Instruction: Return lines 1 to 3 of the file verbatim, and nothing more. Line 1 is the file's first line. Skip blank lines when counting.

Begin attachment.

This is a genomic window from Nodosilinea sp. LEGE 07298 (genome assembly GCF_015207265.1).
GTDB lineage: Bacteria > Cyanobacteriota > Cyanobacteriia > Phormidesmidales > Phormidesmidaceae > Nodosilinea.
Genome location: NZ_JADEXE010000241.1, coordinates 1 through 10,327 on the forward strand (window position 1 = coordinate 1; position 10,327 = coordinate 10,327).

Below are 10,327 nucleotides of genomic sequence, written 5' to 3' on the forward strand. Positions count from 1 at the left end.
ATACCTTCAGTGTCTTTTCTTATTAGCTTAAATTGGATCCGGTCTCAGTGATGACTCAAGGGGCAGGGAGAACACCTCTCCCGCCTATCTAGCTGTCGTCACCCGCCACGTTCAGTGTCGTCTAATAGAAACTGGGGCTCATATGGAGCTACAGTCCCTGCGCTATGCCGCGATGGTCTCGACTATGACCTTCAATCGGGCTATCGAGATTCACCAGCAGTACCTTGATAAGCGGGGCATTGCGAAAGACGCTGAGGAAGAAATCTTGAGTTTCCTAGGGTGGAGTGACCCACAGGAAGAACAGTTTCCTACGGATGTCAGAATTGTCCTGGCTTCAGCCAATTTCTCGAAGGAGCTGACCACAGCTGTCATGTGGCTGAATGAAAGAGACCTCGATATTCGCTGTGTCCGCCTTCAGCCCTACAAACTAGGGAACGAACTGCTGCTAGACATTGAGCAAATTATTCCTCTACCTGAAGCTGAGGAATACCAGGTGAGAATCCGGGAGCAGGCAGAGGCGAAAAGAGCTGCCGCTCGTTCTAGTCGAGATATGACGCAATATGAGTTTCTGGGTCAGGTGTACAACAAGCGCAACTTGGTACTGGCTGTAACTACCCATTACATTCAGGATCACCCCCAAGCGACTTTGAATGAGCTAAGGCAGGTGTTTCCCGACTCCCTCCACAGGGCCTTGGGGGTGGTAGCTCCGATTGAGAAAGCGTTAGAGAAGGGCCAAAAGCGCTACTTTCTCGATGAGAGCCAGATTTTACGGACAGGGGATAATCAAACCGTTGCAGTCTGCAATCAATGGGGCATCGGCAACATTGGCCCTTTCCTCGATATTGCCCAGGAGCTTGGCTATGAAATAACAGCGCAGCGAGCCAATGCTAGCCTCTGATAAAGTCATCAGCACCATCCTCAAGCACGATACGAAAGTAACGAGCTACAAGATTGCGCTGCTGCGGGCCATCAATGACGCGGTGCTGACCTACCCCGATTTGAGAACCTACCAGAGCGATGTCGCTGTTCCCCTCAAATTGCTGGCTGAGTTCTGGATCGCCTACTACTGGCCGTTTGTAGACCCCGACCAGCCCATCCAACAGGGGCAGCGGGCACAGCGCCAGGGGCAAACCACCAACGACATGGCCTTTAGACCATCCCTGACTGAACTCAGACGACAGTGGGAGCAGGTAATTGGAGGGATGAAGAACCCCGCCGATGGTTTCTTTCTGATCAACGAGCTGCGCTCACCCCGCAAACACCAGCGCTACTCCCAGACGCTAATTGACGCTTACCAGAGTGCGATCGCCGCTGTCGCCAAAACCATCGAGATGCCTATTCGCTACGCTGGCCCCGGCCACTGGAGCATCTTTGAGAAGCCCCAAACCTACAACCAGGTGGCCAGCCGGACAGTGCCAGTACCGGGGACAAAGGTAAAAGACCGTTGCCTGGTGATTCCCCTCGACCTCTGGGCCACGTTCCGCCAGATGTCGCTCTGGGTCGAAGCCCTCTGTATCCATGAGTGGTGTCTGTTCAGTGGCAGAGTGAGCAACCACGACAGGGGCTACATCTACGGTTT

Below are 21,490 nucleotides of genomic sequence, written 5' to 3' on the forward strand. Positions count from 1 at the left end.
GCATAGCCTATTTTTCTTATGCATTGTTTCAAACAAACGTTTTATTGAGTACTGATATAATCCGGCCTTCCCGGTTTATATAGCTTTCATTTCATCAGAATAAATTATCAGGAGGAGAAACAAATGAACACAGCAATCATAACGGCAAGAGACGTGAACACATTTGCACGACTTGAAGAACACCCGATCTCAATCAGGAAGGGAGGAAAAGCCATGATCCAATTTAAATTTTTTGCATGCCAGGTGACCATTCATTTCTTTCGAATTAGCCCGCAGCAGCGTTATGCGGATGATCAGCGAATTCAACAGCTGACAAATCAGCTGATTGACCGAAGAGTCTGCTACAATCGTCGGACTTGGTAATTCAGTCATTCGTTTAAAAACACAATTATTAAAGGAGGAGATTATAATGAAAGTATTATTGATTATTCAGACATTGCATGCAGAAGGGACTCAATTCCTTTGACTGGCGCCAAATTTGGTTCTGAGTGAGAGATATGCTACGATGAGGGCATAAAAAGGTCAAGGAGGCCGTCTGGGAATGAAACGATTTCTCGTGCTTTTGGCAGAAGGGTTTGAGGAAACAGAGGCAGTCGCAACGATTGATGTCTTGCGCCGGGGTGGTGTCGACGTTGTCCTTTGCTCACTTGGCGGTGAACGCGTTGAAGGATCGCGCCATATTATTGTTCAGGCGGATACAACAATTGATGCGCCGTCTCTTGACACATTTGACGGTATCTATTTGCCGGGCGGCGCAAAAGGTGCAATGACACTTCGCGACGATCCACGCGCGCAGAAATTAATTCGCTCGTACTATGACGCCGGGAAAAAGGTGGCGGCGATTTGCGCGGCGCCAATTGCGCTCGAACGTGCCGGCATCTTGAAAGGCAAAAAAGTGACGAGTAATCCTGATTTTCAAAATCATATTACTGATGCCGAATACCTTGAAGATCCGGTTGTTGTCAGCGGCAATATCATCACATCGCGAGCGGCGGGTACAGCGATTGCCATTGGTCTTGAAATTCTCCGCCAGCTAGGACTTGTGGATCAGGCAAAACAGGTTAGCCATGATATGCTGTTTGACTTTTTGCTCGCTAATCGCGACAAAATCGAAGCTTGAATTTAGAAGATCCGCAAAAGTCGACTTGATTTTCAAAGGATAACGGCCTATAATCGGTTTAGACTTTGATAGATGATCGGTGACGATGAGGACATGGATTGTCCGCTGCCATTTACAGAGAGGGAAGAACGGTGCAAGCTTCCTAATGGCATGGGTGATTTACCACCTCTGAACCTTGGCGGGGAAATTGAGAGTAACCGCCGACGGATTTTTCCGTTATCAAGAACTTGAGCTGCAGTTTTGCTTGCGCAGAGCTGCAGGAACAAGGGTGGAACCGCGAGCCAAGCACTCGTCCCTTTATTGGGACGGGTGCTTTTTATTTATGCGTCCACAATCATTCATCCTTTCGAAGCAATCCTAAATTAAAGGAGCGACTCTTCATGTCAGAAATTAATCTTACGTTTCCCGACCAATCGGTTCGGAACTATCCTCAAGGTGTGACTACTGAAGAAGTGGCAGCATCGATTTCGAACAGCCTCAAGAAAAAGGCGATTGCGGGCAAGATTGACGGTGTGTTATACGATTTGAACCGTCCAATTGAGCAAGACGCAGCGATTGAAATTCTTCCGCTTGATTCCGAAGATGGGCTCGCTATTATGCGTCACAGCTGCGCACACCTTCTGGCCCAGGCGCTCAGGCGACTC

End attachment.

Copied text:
This is a genomic window from Nodosilinea sp. LEGE 07298 (genome assembly GCF_015207265.1).
GTDB lineage: Bacteria > Cyanobacteriota > Cyanobacteriia > Phormidesmidales > Phormidesmidaceae > Nodosilinea.
Genome location: NZ_JADEXE010000241.1, coordinates 1 through 10,327 on the forward strand (window position 1 = coordinate 1; position 10,327 = coordinate 10,327).